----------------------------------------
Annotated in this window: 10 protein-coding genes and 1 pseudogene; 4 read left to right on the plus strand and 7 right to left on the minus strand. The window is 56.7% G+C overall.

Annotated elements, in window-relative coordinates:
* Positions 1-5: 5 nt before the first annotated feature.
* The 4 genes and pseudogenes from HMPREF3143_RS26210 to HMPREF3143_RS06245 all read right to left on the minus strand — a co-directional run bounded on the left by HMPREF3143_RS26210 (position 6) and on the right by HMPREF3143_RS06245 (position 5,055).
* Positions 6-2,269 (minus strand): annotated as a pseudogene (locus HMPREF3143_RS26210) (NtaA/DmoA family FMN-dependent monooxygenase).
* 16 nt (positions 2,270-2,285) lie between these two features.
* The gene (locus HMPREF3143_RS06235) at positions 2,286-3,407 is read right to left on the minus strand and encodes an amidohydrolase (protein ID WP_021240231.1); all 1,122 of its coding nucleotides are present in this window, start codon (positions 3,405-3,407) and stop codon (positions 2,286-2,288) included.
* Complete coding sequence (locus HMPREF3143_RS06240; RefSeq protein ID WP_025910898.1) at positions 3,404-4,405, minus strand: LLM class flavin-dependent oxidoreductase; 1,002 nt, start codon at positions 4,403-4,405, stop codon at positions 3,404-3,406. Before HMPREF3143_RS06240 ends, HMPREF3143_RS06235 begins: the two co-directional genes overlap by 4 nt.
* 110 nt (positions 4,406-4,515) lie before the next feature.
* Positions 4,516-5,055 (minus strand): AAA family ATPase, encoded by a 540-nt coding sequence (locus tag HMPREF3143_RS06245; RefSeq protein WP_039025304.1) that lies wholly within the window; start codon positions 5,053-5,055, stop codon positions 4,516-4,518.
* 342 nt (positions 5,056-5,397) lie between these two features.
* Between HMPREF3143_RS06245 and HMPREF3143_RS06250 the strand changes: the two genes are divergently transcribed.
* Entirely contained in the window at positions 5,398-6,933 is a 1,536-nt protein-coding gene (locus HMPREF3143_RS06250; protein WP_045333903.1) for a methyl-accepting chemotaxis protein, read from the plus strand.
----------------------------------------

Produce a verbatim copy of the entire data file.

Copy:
Annotated in this window: 10 protein-coding genes and 1 pseudogene; 4 read left to right on the plus strand and 7 right to left on the minus strand. The window is 56.7% G+C overall.

Annotated elements, in window-relative coordinates:
* Positions 1-5: 5 nt before the first annotated feature.
* The 4 genes and pseudogenes from HMPREF3143_RS26210 to HMPREF3143_RS06245 all read right to left on the minus strand — a co-directional run bounded on the left by HMPREF3143_RS26210 (position 6) and on the right by HMPREF3143_RS06245 (position 5,055).
* Positions 6-2,269 (minus strand): annotated as a pseudogene (locus HMPREF3143_RS26210) (NtaA/DmoA family FMN-dependent monooxygenase).
* 16 nt (positions 2,270-2,285) lie between these two features.
* The gene (locus HMPREF3143_RS06235) at positions 2,286-3,407 is read right to left on the minus strand and encodes an amidohydrolase (protein ID WP_021240231.1); all 1,122 of its coding nucleotides are present in this window, start codon (positions 3,405-3,407) and stop codon (positions 2,286-2,288) included.
* Complete coding sequence (locus HMPREF3143_RS06240; RefSeq protein ID WP_025910898.1) at positions 3,404-4,405, minus strand: LLM class flavin-dependent oxidoreductase; 1,002 nt, start codon at positions 4,403-4,405, stop codon at positions 3,404-3,406. Before HMPREF3143_RS06240 ends, HMPREF3143_RS06235 begins: the two co-directional genes overlap by 4 nt.
* 110 nt (positions 4,406-4,515) lie before the next feature.
* Positions 4,516-5,055 (minus strand): AAA family ATPase, encoded by a 540-nt coding sequence (locus tag HMPREF3143_RS06245; RefSeq protein WP_039025304.1) that lies wholly within the window; start codon positions 5,053-5,055, stop codon positions 4,516-4,518.
* 342 nt (positions 5,056-5,397) lie between these two features.
* Between HMPREF3143_RS06245 and HMPREF3143_RS06250 the strand changes: the two genes are divergently transcribed.
* Entirely contained in the window at positions 5,398-6,933 is a 1,536-nt protein-coding gene (locus HMPREF3143_RS06250; protein WP_045333903.1) for a methyl-accepting chemotaxis protein, read from the plus strand.